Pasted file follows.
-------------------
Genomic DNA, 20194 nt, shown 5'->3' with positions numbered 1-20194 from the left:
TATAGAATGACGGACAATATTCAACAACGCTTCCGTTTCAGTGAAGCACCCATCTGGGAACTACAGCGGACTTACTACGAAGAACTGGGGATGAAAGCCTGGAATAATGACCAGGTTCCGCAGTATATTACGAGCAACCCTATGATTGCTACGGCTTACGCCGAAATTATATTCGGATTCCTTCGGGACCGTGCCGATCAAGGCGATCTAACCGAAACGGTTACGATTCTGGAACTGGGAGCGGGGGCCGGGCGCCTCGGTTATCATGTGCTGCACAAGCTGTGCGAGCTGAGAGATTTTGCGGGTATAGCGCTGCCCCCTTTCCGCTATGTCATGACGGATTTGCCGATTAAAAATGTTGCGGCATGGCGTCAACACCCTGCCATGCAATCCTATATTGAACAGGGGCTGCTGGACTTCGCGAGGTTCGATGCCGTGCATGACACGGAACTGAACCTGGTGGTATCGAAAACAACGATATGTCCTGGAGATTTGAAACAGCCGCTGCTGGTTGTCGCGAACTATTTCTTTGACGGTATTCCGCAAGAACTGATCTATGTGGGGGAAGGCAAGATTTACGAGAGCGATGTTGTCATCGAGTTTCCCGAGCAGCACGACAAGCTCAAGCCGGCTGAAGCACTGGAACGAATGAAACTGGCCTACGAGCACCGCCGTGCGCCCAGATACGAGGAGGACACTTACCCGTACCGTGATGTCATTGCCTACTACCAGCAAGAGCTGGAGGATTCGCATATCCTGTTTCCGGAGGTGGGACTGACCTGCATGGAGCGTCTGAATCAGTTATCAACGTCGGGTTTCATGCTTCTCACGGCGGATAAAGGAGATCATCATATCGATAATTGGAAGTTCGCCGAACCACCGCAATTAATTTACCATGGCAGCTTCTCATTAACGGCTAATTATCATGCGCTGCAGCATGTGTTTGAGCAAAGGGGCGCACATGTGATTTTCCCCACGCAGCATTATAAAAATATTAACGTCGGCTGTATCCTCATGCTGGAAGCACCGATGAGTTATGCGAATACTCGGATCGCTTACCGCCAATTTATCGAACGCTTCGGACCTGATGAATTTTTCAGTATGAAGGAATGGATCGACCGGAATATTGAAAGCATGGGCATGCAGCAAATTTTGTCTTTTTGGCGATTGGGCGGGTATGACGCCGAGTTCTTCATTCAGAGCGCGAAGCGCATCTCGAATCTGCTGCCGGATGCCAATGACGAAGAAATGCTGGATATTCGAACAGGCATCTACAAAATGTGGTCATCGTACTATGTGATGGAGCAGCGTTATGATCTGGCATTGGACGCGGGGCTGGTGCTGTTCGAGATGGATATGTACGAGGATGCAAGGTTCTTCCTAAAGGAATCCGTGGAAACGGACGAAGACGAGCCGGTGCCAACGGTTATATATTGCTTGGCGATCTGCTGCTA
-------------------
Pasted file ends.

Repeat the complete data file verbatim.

Genomic DNA, 20194 nt, shown 5'->3' with positions numbered 1-20194 from the left:
TATAGAATGACGGACAATATTCAACAACGCTTCCGTTTCAGTGAAGCACCCATCTGGGAACTACAGCGGACTTACTACGAAGAACTGGGGATGAAAGCCTGGAATAATGACCAGGTTCCGCAGTATATTACGAGCAACCCTATGATTGCTACGGCTTACGCCGAAATTATATTCGGATTCCTTCGGGACCGTGCCGATCAAGGCGATCTAACCGAAACGGTTACGATTCTGGAACTGGGAGCGGGGGCCGGGCGCCTCGGTTATCATGTGCTGCACAAGCTGTGCGAGCTGAGAGATTTTGCGGGTATAGCGCTGCCCCCTTTCCGCTATGTCATGACGGATTTGCCGATTAAAAATGTTGCGGCATGGCGTCAACACCCTGCCATGCAATCCTATATTGAACAGGGGCTGCTGGACTTCGCGAGGTTCGATGCCGTGCATGACACGGAACTGAACCTGGTGGTATCGAAAACAACGATATGTCCTGGAGATTTGAAACAGCCGCTGCTGGTTGTCGCGAACTATTTCTTTGACGGTATTCCGCAAGAACTGATCTATGTGGGGGAAGGCAAGATTTACGAGAGCGATGTTGTCATCGAGTTTCCCGAGCAGCACGACAAGCTCAAGCCGGCTGAAGCACTGGAACGAATGAAACTGGCCTACGAGCACCGCCGTGCGCCCAGATACGAGGAGGACACTTACCCGTACCGTGATGTCATTGCCTACTACCAGCAAGAGCTGGAGGATTCGCATATCCTGTTTCCGGAGGTGGGACTGACCTGCATGGAGCGTCTGAATCAGTTATCAACGTCGGGTTTCATGCTTCTCACGGCGGATAAAGGAGATCATCATATCGATAATTGGAAGTTCGCCGAACCACCGCAATTAATTTACCATGGCAGCTTCTCATTAACGGCTAATTATCATGCGCTGCAGCATGTGTTTGAGCAAAGGGGCGCACATGTGATTTTCCCCACGCAGCATTATAAAAATATTAACGTCGGCTGTATCCTCATGCTGGAAGCACCGATGAGTTATGCGAATACTCGGATCGCTTACCGCCAATTTATCGAACGCTTCGGACCTGATGAATTTTTCAGTATGAAGGAATGGATCGACCGGAATATTGAAAGCATGGGCATGCAGCAAATTTTGTCTTTTTGGCGATTGGGCGGGTATGACGCCGAGTTCTTCATTCAGAGCGCGAAGCGCATCTCGAATCTGCTGCCGGATGCCAATGACGAAGAAATGCTGGATATTCGAACAGGCATCTACAAAATGTGGTCATCGTACTATGTGATGGAGCAGCGTTATGATCTGGCATTGGACGCGGGGCTGGTGCTGTTCGAGATGGATATGTACGAGGATGCAAGGTTCTTCCTAAAGGAATCCGTGGAAACGGACGAAGACGAGCCGGTGCCAACGGTTATATATTGCTTGGCGATCTGCTGCTA